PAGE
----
Anna Karenina (1948): Starring Vivian Leigh, Kieron Moore, Ralph Richardson, Nial McGinis, Sally Ann Howes, Hugh Dempster, Mary Kerridge, Marie Lohr, Frank Tickle, Michael Gough, Martita Hunt, Heather Thatcher, Helen Haye, Mary Martlew, Ruby Miller, Austin Trevor, Ann South, John Logden, Gus Verney, Judith Nelmes, Therese Giese..Director Julien Duvivier, Screenplay Jean Anouilh "And the light by which she had read the book filled with troubles, flared up more brightly than ever before and was quenched forever"....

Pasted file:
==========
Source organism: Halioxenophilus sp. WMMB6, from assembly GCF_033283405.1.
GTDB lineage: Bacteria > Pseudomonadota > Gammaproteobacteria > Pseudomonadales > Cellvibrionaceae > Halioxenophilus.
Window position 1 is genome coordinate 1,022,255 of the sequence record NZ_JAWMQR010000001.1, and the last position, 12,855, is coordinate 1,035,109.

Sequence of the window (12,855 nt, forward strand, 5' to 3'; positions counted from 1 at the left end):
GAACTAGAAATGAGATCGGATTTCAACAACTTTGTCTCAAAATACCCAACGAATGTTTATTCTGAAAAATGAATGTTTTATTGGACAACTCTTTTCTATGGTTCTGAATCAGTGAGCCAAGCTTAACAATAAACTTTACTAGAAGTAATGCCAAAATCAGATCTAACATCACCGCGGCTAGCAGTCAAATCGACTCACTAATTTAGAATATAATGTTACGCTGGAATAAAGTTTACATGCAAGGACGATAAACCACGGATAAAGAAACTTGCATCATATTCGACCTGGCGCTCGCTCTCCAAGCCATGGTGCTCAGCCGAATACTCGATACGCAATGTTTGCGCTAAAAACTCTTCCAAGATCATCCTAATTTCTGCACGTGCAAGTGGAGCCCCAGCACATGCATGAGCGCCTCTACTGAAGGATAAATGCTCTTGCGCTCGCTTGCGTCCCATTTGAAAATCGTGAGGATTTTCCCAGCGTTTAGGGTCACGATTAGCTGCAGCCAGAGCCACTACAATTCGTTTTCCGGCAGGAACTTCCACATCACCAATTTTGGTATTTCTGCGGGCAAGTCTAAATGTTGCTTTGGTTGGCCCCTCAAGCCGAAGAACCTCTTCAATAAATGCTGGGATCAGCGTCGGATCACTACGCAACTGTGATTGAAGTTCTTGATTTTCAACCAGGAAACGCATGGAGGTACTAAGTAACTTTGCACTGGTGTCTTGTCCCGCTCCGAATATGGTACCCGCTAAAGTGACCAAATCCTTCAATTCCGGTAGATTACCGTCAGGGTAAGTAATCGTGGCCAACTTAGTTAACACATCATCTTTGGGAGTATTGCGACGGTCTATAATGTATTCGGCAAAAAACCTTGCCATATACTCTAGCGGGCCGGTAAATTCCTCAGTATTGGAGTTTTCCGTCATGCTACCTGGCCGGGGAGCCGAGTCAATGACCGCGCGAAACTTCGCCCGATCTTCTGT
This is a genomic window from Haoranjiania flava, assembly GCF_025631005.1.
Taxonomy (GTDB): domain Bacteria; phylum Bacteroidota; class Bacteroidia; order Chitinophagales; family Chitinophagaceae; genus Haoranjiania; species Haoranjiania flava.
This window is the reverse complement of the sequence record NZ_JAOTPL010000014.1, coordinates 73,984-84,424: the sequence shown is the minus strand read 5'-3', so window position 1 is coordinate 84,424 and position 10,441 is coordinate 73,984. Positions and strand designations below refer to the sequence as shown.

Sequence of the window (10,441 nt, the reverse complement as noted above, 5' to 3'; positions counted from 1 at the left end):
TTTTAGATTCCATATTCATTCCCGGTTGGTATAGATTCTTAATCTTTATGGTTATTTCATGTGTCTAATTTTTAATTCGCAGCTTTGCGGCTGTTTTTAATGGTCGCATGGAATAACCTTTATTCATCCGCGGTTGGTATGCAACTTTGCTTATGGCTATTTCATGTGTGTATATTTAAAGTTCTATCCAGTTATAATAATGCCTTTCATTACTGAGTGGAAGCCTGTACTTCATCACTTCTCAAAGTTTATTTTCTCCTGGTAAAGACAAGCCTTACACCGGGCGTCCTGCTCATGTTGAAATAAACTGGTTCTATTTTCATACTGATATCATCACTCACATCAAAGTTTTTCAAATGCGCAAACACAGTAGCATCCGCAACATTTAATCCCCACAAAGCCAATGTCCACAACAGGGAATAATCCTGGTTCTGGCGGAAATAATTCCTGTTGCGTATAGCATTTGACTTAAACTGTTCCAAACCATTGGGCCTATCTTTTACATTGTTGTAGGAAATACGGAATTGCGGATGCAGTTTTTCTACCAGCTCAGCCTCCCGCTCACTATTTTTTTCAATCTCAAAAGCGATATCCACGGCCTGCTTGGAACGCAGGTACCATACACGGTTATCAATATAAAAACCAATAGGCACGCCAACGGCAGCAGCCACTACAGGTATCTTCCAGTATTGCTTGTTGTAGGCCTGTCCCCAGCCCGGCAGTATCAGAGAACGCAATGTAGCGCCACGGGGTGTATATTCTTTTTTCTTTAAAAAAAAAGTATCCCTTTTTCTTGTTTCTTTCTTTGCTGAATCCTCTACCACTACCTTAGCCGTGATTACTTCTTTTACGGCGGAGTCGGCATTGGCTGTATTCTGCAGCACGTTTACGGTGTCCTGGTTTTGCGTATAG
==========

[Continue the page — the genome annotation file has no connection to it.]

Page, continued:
Leo Tolstoy's 1877 classic "Anna Karenina" has been adapted into films several times. The earliest are the silent films of 1914-1918, the more famous being the MGM 1935 film starring Greta Garbo, several versions in the 50's, 60's and 70's and recent BBC productions from 2000. French director Julien Duvivier's version stars Vivien Leigh, forever remembered for portraying Scarlett O'Hara in 1939's Gone With The Wind, in the title role, British star Ralph Richardson as her dishonored husband Alexei, Kieron Moore as Anna's lover Count Vronsky, Sally Anne Howes as Kitty and Nial McGinis as Konstantin Levin, who despite being a significant character in the Tolstoy novel, gets no more than two appearances in the film - the party scene in which he is rejected by Kitty who is drawn to the dashing Vronsky and the latter country scene in which Kitty finally accepts to be his bride. The emphasis of the film is Anna's tragic situation. She has turned her back on her husband by engaging in a passionate affair, broken all society rules in doing it so indiscreetly and publicly, and suffers the consequences. Her husband, staunch Catholic, more interested in appearances and society approval as well as business interests, won't grant her a divorce and won't grant her the right to see her son. Vivian Leigh, from the beginning when she arrives to remedy Stefan and Dolly's marriage, paints a tragic, incredibly sad and pathetic figure, looking morosely out of a frost-tainted train window. She lives the role of Anna without chewing up any scenes and delivering the most real Anna prior to the more recent adaptations. Her mental breakdown, spurred by insecurities that her lover will leave her and reject her as all society has done, is haunting and saddening to watch on screen, so that the moment of her death approaches, heralded by the ominous figure of a train worker hammering away, is climatic enough to provoke horror or sympathy. This being the 40's, the Hays Code permits only kissing scenes between the lovers but this film opts to show Anna's gruesome death with no hold bars. Because a faithful transition from novel to film is quite impossible, this Hollywood jewel doesn't convey every aspect of the novel, especially not the relationship between Kitty and Levin and though long and talky, doesn't begin to fully capture the spirit of the book. Nonetheless, for me, it's the best film version in black-and-white. The cinematography is so exquisite with its depiction of Imperial Russia and its grand salons, palaces, train stations, opera houses and the costumes by Cecil Beaton so gorgeous that one wishes the film were made in Technicolor instead!! It is faithful to the more intimate parts of the novel, not only in the tidbits of Alexei's habit of cracking his knuckles and his treatment of Anna but Anna's black gown at a ball. The characters are full of nuance, particularly Anna's high society women's group, especially one cynical, gossipy Countess who is not afraid to admit she'd enjoy Roman gladiators spilling blood. Ralph Richardson is doing a superior job as Alexei, making him appear coldly indifferent to his wife even before she falls for Vronsky, and then later portraying him as a self-interested society man. Unfortunately Kieron Moore does nothing truly wonderful in the part of Vronsky, which is a pity because Vronsky and Anna must possess a powerful, fiery and consuming, sacrificial affair that costs them everything. Unfortunately, this film was not received well in its time, possibly overshadowed by Greta Garbo's version, but it's genuinely moving and highly recommended to English classes who study the novel.
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